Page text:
Like large state-owned enterprises worldwide, the Kenyan railway and power monopolies were among the first commercial customers for computing. In the final years of the British Empire, those were ordered from a company in London, International Computers & Tabulators, and it was their ICT1202 that served the railway company. The article goes into detail about the history of the company’s East African operation, the problems of running a tube-based computer in an African climate without air-conditioners, and the 1202’s demise and replacement. We’ll not spill the beans here on how the computer ended up on the seabed and how its replacement ended up being spirited away to China, for that you’ll have to read it all. It’s worth saying, the author also has a personal website in which he goes into much more detail about his experience with computers in the 1950s and ’60s.
Not had enough ancient computer tech? A couple of years ago we toured the primordial electronic computer, Colossus, and also took a look at the National Museum Of Computing that houses it.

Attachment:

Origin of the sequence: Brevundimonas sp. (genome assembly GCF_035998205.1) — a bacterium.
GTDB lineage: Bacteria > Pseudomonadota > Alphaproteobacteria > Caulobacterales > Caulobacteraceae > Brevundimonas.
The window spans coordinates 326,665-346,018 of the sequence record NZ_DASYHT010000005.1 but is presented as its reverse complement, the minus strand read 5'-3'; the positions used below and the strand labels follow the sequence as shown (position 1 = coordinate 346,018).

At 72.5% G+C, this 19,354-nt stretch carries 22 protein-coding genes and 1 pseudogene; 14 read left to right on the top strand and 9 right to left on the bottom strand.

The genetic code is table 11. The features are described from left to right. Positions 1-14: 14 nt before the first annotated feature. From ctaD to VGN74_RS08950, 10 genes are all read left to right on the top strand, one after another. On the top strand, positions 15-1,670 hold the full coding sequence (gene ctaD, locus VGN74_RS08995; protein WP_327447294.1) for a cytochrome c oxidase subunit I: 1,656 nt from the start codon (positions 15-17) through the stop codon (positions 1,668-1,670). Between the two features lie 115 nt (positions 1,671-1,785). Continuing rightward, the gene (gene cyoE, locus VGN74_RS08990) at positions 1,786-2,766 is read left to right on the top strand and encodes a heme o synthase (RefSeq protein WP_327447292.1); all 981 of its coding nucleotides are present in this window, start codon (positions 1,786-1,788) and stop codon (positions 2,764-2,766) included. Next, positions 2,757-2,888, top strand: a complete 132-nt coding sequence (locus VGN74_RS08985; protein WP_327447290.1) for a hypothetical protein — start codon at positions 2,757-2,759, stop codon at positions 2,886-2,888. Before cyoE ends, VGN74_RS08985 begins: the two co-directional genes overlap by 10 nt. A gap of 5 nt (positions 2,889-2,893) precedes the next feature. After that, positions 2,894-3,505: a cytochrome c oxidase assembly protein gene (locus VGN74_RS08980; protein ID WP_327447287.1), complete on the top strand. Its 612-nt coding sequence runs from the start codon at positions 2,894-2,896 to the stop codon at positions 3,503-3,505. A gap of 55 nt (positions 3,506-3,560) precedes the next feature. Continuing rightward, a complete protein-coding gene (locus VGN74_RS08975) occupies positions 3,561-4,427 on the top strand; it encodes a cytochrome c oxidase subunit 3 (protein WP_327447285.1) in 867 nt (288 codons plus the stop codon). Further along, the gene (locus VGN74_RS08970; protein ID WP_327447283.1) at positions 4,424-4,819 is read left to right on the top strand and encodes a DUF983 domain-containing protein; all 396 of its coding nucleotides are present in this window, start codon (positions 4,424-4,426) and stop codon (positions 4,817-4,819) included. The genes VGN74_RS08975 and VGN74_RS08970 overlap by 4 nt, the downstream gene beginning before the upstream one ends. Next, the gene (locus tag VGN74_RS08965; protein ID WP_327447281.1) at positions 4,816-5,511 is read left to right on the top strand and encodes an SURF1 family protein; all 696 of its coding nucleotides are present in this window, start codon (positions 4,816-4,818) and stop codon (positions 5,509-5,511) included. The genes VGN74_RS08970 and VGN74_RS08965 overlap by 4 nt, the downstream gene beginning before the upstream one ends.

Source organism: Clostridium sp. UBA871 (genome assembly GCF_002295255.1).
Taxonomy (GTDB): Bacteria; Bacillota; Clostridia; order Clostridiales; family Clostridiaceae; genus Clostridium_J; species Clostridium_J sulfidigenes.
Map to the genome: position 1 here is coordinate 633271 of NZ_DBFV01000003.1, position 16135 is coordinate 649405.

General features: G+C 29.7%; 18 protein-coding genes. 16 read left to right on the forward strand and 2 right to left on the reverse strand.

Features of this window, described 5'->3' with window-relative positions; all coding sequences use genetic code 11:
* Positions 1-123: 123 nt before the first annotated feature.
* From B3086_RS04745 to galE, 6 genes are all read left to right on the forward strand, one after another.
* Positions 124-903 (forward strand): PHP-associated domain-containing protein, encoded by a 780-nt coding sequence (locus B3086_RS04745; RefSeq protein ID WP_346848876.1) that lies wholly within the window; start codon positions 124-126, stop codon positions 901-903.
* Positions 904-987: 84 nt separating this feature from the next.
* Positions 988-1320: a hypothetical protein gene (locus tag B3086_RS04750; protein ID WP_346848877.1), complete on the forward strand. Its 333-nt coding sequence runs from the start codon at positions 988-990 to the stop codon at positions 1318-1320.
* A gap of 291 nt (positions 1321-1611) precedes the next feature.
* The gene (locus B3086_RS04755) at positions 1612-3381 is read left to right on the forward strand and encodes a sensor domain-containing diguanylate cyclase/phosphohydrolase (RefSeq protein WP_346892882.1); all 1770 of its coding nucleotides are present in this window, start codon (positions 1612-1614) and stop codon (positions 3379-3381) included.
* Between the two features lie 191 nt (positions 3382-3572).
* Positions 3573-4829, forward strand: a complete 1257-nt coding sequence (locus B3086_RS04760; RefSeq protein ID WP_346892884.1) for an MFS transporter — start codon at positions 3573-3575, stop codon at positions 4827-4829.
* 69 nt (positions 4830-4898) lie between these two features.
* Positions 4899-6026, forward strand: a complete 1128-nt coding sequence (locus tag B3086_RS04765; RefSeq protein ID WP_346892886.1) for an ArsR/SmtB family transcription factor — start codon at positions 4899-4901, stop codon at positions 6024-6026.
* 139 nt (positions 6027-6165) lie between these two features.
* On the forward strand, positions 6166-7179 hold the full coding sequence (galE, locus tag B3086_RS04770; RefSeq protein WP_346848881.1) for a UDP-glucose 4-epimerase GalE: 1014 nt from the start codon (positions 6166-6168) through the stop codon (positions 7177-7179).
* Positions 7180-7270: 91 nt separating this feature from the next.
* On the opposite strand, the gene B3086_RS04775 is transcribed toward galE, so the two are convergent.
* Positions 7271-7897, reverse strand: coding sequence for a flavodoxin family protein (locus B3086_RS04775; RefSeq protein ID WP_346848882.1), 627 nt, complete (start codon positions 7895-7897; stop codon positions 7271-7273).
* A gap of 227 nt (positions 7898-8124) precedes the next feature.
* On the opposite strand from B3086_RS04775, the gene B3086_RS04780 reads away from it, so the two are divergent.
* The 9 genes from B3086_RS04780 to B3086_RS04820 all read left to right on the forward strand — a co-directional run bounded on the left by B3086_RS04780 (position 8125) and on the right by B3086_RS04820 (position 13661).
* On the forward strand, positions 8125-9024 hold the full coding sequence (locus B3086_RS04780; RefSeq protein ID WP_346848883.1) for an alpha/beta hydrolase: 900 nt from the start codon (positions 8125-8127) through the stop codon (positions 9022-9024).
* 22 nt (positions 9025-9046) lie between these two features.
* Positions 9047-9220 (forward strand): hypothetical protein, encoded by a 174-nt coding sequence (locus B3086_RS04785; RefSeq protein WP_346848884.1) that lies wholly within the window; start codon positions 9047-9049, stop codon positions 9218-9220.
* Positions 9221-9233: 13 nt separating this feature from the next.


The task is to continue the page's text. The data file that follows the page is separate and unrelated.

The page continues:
[52 Skillz] didn’t know anything about building robots. So he decided to not just read about it or make a simple robot. He jumped right in and wanted to build a robot that could make a cake. It took about a year and a half but it now — mostly — works, as you can see in the video below.
Granted it isn’t perfect and it isn’t really all that practical. But as a learning exercise, it was certainly ambitious and successful. Apparently, you still have to scrape the bowl a little by hand to get some of the flour off the bowl walls. Also, loading the ingredients might be more work than just making it by hand, but that really isn’t the point.
Continue reading “The Cake Robot is No Lie”